. Image Credit: Supplied

Education faces its greatest upheaval in decades, and this is not hyperbole. The coronavirus pandemic has the potential to radically reshape our world and the traditional, established model of in-person learning may never be the same again. But creating a framework that helps students and educators stay relevant in a rapidly changing environment presents an opportunity to take concrete action now that will have a huge impact tomorrow. One such area is the development of future-proof skills.

The speed at which the UAE education sector adopted distance learning by leveraging digital infrastructure to ensure academic continuity has been well documented. It demonstrated the resilience and readiness of the country to respond effectively to a disruption few of us expected. Schools now have the option to choose a model that best suits their needs, and this includes maintaining distance learning. As a result, there may be greater need to ensure students are digitally literate and have the right skill sets to stay relevant in the post-Covid world.

The speed at which the UAE education sector adopted distance learning by leveraging digital infrastructure to ensure academic continuity has been well documented.

- Mohammad Abdullah, Managing Director, Dubai International Academic City

Interestingly, regional students are confident that the skills they learn at university will help them compete for a job globally. According to a joint-research effort carried out in collaboration between Dubai International Academic City, KPMG and The Talent Enterprise — a human resources consultancy combining psychometric assessments with artificial intelligence and data science — nearly three-quarters of students believe they can compete for work anywhere in the world.

Conducted between 2017-2020, the study represents the views of more than 128,000 young people from the UAE, Saudi Arabia and the wider region. It aims to provide universities and employers with actionable data and insight on what matters most to young people today. With youth largely confident in their soft and hard skills, one of the key recommendations to come out of the report is this: universities should increase the provision of career guidance, with seven in 10 participants seeking more professional support.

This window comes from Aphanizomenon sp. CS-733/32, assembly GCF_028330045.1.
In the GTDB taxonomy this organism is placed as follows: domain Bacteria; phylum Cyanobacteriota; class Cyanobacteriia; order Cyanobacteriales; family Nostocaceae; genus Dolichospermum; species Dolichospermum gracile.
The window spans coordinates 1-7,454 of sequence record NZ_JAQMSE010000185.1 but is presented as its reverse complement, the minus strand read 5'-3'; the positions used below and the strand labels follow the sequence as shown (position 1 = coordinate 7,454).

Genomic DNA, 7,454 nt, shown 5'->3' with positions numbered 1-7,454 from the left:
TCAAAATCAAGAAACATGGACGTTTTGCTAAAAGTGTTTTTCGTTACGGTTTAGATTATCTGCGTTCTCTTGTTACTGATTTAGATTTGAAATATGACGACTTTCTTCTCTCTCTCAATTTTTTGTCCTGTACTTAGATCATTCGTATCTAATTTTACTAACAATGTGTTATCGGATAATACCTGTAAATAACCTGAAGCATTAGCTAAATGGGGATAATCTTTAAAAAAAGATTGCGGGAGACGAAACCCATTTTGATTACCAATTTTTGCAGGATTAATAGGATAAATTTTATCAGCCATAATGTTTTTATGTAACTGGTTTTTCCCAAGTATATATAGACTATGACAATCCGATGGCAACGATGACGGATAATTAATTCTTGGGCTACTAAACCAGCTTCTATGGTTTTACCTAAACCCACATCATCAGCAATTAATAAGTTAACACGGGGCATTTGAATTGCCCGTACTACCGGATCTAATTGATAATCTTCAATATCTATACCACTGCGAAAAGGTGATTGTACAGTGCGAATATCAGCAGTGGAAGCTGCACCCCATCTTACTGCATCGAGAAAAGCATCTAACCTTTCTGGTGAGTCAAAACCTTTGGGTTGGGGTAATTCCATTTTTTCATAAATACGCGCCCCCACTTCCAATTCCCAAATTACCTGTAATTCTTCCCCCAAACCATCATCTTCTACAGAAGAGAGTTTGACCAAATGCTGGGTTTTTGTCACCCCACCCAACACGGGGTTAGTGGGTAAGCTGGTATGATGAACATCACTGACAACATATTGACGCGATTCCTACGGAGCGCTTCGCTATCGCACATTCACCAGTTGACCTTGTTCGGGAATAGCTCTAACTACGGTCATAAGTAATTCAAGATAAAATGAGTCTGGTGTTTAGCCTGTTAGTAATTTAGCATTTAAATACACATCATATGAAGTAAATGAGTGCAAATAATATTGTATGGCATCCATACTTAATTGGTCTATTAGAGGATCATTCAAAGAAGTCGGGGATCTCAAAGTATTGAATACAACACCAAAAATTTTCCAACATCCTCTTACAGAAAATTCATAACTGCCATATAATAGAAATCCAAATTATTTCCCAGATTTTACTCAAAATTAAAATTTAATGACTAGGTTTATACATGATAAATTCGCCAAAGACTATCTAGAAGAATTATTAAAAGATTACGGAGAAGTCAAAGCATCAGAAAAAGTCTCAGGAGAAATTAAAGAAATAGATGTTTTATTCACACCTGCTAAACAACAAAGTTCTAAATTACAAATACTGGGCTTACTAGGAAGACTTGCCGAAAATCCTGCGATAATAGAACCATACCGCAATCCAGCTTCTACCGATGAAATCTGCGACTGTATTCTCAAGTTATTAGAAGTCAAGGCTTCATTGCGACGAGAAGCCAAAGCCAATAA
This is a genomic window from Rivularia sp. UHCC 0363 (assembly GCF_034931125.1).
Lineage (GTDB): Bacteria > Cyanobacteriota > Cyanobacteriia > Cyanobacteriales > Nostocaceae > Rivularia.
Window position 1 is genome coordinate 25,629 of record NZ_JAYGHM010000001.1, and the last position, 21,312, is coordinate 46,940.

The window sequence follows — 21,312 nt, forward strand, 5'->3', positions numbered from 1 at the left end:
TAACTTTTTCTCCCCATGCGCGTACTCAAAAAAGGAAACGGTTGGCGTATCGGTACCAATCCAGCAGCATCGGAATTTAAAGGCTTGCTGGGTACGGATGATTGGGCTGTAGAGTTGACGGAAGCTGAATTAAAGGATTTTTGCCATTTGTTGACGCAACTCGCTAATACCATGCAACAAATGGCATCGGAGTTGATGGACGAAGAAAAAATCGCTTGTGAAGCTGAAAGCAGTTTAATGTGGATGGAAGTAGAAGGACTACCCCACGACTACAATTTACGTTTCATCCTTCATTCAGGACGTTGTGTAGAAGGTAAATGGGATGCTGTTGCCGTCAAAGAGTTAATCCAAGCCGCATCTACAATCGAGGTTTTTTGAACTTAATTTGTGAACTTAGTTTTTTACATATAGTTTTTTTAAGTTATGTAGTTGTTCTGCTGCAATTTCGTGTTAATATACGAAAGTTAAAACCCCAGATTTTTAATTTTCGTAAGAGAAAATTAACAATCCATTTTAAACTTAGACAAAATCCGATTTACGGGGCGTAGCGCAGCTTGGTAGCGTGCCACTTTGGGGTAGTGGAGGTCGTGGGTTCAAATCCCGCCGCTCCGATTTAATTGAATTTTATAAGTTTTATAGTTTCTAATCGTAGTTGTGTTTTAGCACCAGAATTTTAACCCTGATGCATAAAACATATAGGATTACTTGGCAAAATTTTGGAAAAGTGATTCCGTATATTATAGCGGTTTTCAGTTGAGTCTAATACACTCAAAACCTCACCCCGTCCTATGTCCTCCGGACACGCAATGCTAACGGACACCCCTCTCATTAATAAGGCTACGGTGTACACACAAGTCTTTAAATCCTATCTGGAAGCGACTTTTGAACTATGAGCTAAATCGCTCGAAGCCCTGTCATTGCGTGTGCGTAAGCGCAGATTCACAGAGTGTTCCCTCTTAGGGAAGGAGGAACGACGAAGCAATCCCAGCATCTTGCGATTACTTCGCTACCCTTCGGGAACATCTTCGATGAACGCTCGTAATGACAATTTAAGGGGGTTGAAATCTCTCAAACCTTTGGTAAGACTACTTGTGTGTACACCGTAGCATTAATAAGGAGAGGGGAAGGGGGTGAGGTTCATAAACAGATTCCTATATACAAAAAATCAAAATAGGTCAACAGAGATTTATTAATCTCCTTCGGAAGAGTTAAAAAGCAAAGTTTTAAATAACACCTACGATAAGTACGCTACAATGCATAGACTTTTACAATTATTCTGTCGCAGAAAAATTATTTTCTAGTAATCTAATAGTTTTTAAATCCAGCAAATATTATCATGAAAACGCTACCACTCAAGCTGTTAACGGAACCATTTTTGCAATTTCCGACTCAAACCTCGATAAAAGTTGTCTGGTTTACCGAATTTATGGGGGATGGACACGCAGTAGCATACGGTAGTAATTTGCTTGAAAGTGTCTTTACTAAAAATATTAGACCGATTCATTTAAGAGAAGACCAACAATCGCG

Promoting STEM careers

When it comes to rethinking their curriculum to stay relevant, student interests’ point to areas universities could consider. More than a fifth of young people are interested in pursuing careers across science, engineering, technology, mathematics, robotics and artificial intelligence. It is recommended that educators and employers establish programmes and initiatives to encourage STEM careers to meet the UAE’s vision for a knowledge-based economy, especially as the nation sets its sights on future missions to space.

Universities could also look more closely at their post-graduate programmes too. The directive of His Highness Shaikh Mohammad Bin Rashid Al Maktoum, Vice President and Prime Minister of the UAE and Ruler of Dubai, to issue 10-year golden visas to PhD holders, doctors, engineers, students pursuing artificial intelligence, big data or epidemiology degrees, graduates from accredited universities that receive a grade point average of 3.8 or above, as well as top high school graduates is a game-changer. It will help the UAE attract and retain the best and brightest minds, supporting greater innovation, creativity and research across the country. As universities look at new ways to drive engagement, creating programmes and initiatives that encourage postgraduate and PhD study could be potentially advantageous.

Moving forward, what’s important is to collaborate and support one another. Despite these challenging times, teaching must continue uninterrupted. As part of our commitment to support local communities and ensure equitable access to knowledge, we recently joined forces with the Ministry of Education and Dubai Cares to help donate laptops and iPads to children from low-income families. By doing this, the initiative hopes to help more than 40,000 UAE students get the electronic devices they need to continue distance learning.

As academia continues to navigate the education model of the future, there is a clear and immediate need for all stakeholders to come together to identify gaps in the current system and take into consideration the voice of youth. We need to create a framework that helps students, educators and employers in the UAE to stay relevant in a world that remains in a state of flux.